The influence of other artists upon Spiller, surprisingly that of Rembrandt and other Great Masters, cannot be negated: “To paint after another artist, my life is full of those artists; they echo in my head, and I’m not going to ignore them.” He nominates Rembrandt as one of the best draughtsman he’s ever encountered, with Rembrandt’s drawings having a life and sense of dynamism that he has yet to see replicated in any other artists’ work. The refined quality of Rembrandt’s drawings is reflected in the precision with which Spiller creates his own canvases. He states that he wants his work to have the same strength and impact that he finds in a Rembrandt, Picasso, or Michelangelo.
Perhaps more so than Rembrandt or Michelangelo there is a stronger case for the influence of Picasso in Spiller’s work; both depict their subjects as strong, angular forms that are depicted in and against rich, luscious colours. Though the disjointed, Cubist reality of Picasso’s figures often seems antithetical to Spiller’s figures, such as that of the monochromatic block-like female standing atop a dog in Fools for Fun (2010) versus the contoured, organically angular female nude figures of Picasso’s Les Demoiselles d’Avignon (1907), it is their use of colour, not as a means to an end, but as colour itself, that ties them together. For Spiller, who compares painting in colour to “playing with a rainbow everyday”, colours are, as well as being a deeply sublime and tangible material, psychologically associative, acting as a trigger for memories and emotions. Picasso utilised colour as a weapon: he battled against the flat surface of the canvas, struggling to situate his figures on a two-dimensional plane without the use of chiaroscuro, thereby resisting the temptation to depend on the depiction of light as a method of illustrating form within space. Spiller instead seems to negate the quality of representational life in his subjects, focusing on the form and colour rather than their three-dimensional likeness as a representation of form.
Understanding the text in Spiller’s work is not vital, for he asks his audience to take from each piece what they can, not what they “should”. Spiller, like Picasso, uses text in a simplistic way: words are words, but the letters that comprise the words become in themselves pieces of work. The detail and attention paid to the painting of each letter is painstakingly precise and methodical: created in the same way that graffiti artists methodically tag a building, and although done quickly, they are meticulous in their intent. Letters become symbols of aesthetic beauty as well as representations of a deeper importance that is bound up in their literal form. Picasso and Spiller flatten form in their paintings, text merging with the picture plane and becoming not only a method of conveying a message but a single medium as well.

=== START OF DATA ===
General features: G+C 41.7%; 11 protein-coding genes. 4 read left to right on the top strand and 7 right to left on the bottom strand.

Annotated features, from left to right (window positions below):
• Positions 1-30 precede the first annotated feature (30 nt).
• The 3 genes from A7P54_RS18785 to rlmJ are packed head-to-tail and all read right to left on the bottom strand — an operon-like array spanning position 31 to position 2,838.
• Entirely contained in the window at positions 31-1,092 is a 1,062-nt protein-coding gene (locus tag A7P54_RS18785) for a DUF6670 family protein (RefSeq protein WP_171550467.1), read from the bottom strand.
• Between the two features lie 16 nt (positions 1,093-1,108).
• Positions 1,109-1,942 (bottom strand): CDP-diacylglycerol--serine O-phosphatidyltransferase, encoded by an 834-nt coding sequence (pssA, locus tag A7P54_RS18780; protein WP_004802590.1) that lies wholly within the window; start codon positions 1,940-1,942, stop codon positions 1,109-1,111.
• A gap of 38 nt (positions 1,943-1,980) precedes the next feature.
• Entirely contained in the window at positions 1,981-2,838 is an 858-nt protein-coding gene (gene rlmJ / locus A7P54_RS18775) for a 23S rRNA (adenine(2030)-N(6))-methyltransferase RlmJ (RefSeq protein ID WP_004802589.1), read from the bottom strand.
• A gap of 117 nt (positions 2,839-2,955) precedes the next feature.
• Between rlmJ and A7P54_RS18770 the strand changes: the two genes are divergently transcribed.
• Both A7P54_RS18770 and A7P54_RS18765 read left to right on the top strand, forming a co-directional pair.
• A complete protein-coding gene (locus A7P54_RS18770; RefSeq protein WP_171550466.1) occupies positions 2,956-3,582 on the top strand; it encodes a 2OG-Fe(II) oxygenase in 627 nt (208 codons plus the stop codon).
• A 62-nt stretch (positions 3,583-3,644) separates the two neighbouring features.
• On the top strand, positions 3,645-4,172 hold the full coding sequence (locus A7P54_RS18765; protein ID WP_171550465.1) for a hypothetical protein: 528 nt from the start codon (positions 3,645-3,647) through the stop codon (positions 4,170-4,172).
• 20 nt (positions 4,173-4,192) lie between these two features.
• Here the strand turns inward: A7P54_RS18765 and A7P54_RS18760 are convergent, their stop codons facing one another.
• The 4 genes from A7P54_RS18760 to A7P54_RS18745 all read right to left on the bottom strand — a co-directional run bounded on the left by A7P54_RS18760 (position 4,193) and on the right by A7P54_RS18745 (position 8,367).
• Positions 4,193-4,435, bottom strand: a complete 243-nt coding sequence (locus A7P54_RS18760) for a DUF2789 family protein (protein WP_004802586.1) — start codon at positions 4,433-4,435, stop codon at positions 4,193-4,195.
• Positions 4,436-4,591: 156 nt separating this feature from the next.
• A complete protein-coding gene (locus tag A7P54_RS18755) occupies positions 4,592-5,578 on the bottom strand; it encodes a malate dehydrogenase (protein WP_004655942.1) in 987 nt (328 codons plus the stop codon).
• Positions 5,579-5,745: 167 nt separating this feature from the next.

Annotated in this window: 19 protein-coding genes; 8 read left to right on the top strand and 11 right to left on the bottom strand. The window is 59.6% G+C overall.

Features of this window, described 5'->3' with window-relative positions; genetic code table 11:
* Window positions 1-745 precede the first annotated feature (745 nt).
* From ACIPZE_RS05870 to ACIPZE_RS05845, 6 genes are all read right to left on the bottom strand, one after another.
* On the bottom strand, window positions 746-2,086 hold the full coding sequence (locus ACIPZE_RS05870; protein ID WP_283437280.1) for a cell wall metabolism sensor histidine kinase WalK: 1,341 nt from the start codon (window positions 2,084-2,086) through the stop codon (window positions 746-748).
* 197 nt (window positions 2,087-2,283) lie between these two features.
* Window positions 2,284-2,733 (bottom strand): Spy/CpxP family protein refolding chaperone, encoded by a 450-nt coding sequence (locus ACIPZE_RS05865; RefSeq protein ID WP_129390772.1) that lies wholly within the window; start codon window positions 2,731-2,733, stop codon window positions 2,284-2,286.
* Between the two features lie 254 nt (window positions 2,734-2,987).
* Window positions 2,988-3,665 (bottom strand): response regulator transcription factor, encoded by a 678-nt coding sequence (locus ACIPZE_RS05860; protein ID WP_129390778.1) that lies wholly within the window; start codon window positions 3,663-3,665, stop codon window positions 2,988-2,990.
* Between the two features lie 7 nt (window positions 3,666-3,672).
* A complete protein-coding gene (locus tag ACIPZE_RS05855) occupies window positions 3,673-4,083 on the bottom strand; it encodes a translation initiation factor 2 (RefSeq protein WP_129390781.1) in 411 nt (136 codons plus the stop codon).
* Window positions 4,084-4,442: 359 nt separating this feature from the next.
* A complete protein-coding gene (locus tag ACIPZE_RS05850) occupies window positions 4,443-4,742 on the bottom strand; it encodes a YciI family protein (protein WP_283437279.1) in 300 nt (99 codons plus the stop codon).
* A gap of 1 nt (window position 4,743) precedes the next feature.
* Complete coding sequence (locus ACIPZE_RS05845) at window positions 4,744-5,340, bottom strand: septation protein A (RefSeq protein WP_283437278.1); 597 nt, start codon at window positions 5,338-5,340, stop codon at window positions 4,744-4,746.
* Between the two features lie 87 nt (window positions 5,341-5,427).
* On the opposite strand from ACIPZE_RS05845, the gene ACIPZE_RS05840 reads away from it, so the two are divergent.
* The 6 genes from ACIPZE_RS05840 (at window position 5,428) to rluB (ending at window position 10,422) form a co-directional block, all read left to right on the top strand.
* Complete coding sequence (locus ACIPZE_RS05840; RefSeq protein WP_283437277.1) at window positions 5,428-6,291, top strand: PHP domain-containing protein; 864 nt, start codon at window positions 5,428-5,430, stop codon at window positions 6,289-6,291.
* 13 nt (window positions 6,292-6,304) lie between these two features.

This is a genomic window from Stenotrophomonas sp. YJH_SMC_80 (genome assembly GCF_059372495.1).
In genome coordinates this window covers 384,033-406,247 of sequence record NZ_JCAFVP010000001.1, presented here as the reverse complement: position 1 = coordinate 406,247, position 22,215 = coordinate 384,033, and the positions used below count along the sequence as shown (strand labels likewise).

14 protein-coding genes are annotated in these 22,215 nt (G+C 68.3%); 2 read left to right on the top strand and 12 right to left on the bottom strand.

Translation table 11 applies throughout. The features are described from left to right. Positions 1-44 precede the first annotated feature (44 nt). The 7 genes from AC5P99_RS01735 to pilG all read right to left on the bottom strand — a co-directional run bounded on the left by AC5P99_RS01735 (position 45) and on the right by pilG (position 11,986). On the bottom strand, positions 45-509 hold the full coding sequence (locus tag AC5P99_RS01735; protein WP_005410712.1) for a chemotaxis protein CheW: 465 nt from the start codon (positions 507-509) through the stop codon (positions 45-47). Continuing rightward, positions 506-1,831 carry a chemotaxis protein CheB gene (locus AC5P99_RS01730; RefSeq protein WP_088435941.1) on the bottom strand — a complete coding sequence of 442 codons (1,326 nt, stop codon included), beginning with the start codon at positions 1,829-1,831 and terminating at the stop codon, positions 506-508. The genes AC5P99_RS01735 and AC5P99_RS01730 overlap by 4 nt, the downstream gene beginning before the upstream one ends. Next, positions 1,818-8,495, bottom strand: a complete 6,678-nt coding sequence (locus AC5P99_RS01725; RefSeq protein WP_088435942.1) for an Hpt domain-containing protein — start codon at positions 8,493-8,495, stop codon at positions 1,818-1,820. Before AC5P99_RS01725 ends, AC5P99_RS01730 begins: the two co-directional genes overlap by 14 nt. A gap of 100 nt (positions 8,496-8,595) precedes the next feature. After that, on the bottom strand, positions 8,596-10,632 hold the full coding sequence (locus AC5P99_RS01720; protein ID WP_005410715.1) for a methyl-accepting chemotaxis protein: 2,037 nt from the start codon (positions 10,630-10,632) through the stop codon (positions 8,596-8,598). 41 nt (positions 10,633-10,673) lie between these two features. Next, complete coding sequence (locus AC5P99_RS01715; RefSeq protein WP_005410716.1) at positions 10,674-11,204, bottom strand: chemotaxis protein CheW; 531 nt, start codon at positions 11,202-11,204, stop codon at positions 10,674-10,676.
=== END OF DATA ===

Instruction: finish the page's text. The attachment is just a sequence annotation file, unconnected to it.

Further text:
Spiller uses song lyrics and oft-quoted phrases, but in a deliberately vague and ambiguous way. He challenges the viewer to derive meaning from a single line or piece of text: phrases such as, “Look at the stars, look how they shine for you.” Often they allude to love, which for Spiller, is an intrinsically sad emotion, because he believes each and every one of us is bound to have our hearts broken. Though unavoidable, he doesn’t see it as a necessarily bad thing to happen, as the saying goes, it is better to have loved and lost than to have never loved at all: “I love passion, I love the idea of desire, I like all those strong emotions, they’re fantastic.” Painting thus becomes a form of poetry for Spiller – quite literally when he scrawls across one of his painted canvases. He articulates through the painted image and word the emotions and desires that his audience is too reticent and scared to voice themselves, but juxtaposes these demands (e.g. “Sweep me off my feet”) with the child-like characters of youth so that the viewer is never intimidated by their own demands.
Spiller studied at the Slade School of Art during the 1960s, a time in which artists such as Richard Hamilton and Harold Cohen were studying at the same school. A formative period for Spiller, as it was for many young art students, he credits the work and teachings of Frank Auerbach as being incredibly influential. Auerbach, whose work has a surface of thick impasto paint that almost vibrates with raw emotion, has an ability to articulate sentiments through the painted canvas. This had an obvious impact on the way in which Spiller’s oeuvre developed as he used colour and material to visually express emotions and beauty.
Auerbach, who, coincidentally exhibited at Beaux-Arts, London, for a number of years, paints in a much more sculptural, abstract manner than Spiller, but has the same mastery of draughtsmanship, colour, and sentiment that one sees embodied on Spiller’s canvases. Daniel-Henry Kahnweiler, the leading Cubist art dealer for Picasso and George Braque during the early 20th century, stated in a 1916 essay that: “Painting in our time has become lyric, its stimulus the pure intense delight in the beauty of things. Lyric painting celebrates this beauty without epic or dramatic overtones.” Kahnweiler goes on to explain this new language of art as a language that literally and figuratively allows artists to expand beyond the picture plane and that which can be optically perceived through sensory illusion. Though Kahnweiler wrote this essay almost 100-years-ago, and specifically in relation to Cubism, it is applicable in many ways to Spiller’s work.
Spiller celebrates colour, beauty, and the lyricism of life through the painted image. His visual vocabulary, which relies on the viewer’s a priori knowledge of form and structure, very seriously embraces the frivolity of popular culture. Just as a comedian must take humour seriously, as it is their livelihood, Spiller values humour in his own work, using it as a playful way to convey a serious message about the power of human emotion.
Forever Young was on at Beaux-Arts London until 11 December 2010. www.beauxartslondon.co.uk.